Indonesia's baking industry is expected to record higher growth next year as a forecast increase in economic growth will further increase people's purchasing power.
The Indonesian Bakery Association (APEBI) estimates that total sales of baked products, from bread to cakes, may surge 15 percent to Rp 23 trillion (US$1.24 billion) on the back of the improvement in the country's economy.
The association estimates total bakery sales will grow by 12 percent to Rp 20 trillion this year.
'We expect a better sales outlook for 2015. Our economy will be more stable next year,' APEBI chairman Chris Hardijaya said after a press conference at a German trade fair for bakery, confectioneries and snacks on Thursday.
Higher sales growth would also be triggered by government policy to boost small and medium enterprises, which could benefit small and mid-sized bakers; this would be positive for the industry as more products would enter the market, Chris added.
The domestic baking industry has expanded rapidly in recent years as more people, particularly urbanites, change their consumption habits from traditional staple foods, such as rice, to wheat-based products, such as breads and noodles, driven by stronger purchasing power.
Despite this year's slowdown, Southeast Asia's largest economy has grown robustly in the past few years, resulting in more than half its 240 million population entering the expanding middle class with higher spending power.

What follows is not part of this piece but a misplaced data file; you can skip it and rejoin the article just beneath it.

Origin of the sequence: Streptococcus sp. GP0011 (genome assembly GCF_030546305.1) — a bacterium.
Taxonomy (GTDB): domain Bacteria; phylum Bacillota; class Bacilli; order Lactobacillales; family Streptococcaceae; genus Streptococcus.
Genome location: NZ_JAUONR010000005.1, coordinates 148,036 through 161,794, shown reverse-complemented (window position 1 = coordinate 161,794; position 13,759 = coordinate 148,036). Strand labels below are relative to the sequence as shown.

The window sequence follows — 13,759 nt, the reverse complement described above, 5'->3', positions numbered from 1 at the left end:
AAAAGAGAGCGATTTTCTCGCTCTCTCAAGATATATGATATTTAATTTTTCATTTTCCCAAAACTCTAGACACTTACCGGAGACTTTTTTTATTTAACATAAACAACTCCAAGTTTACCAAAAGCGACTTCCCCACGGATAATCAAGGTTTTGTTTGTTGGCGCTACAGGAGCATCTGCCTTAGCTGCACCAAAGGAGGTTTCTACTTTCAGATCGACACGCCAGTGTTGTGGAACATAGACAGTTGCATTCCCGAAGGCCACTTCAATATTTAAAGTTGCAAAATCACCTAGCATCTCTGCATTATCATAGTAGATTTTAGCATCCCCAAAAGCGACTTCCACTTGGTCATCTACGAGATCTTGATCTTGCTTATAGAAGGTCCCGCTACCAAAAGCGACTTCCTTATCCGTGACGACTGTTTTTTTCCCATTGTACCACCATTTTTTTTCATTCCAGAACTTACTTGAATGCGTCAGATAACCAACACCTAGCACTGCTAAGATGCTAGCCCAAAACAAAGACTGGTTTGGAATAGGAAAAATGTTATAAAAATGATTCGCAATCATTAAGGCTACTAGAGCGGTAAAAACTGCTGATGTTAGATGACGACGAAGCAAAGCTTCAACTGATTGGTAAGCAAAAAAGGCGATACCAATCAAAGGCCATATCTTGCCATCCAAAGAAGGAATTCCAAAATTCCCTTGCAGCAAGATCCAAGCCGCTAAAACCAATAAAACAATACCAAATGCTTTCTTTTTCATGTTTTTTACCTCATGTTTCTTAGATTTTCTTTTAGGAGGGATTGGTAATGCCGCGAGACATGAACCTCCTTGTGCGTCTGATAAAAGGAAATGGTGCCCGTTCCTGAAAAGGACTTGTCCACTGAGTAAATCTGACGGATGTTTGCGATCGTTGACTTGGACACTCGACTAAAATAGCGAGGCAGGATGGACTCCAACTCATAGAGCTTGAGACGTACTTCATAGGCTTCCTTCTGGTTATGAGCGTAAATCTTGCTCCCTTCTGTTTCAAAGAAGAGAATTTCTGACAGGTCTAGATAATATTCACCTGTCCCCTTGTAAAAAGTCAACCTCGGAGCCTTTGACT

This has allowed bread makers like Nippon Indosari Corpindo to enjoy double-digit sales growth each year. In the first half of this year, publicly listed Nippon Indosari, well-known for its Sari Roti brand, saw its net sales surge significantly by 29.39 percent to Rp 915 billion.
From January to September this year, bakery sales nationwide reached nearly Rp 17 trillion, up 9 percent from last year, leaving it still on track to meet its full-year target, especially as year-end festivities, such as Christmas and New Year, will boost consumption, according to APEBI.
Bread makes up the larger portion of sales at around 60 percent, followed by traditional cakes (25 percent), cookies (10 percent) and cakes (5 percent).
Local bakers are facing a double blow resulting from higher costs for both electricity and liquefied petroleum gas (LPG), forcing small and medium producers to raise their prices by between 10 and 15 percent.
One of the key game-changing policies expected from the new administration under President Joko Widodo would be easier access to credit, which could primarily be used to replace old, less-efficient ovens with fuel-efficient ones, Chris said.
'Small and medium enterprises that currently use obsolete machines must renew their modes of production by utilizing advancements in technology,' he said.
According to Chris, another necessary element to further develop the local baking industry would be to diversify raw materials by utilizing locally sourced ingredients, such as sweet potatoes (ubi) and squash (labu).
A small number of bakers already try to use these ingredients in their production. However, the scale of their use remains limited due to a number of reasons, including the lack of availability of these products at certain times during the year and high prices stemming from lower productivity of plants.
At present, domestic bakers rely heavily on wheat, which is entirely imported, making its price vulnerable to currency-exchange fluctuations.
Your premium period will expire in 0 day(s)close x